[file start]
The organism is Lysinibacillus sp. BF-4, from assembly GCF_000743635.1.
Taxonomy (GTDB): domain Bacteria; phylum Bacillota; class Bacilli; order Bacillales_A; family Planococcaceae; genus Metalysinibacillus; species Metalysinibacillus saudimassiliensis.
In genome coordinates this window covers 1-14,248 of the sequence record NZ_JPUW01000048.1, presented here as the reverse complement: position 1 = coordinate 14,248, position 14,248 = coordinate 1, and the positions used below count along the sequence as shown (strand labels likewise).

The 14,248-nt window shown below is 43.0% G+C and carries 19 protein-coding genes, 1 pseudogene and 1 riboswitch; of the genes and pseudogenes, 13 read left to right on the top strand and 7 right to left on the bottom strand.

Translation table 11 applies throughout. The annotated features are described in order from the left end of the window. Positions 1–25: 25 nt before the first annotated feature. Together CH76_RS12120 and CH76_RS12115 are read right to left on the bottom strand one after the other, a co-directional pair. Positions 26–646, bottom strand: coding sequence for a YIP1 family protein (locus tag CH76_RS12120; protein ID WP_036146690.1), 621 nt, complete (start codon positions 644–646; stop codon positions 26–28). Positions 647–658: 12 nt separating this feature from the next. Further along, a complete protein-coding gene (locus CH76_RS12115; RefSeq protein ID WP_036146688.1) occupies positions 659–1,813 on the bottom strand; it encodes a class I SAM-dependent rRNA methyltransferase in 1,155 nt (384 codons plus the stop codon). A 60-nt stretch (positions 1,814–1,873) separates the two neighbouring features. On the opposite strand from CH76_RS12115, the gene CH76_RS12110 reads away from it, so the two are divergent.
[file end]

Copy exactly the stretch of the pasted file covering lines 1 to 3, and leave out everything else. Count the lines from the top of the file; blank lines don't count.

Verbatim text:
The organism is Lysinibacillus sp. BF-4, from assembly GCF_000743635.1.
Taxonomy (GTDB): domain Bacteria; phylum Bacillota; class Bacilli; order Bacillales_A; family Planococcaceae; genus Metalysinibacillus; species Metalysinibacillus saudimassiliensis.
In genome coordinates this window covers 1-14,248 of the sequence record NZ_JPUW01000048.1, presented here as the reverse complement: position 1 = coordinate 14,248, position 14,248 = coordinate 1, and the positions used below count along the sequence as shown (strand labels likewise).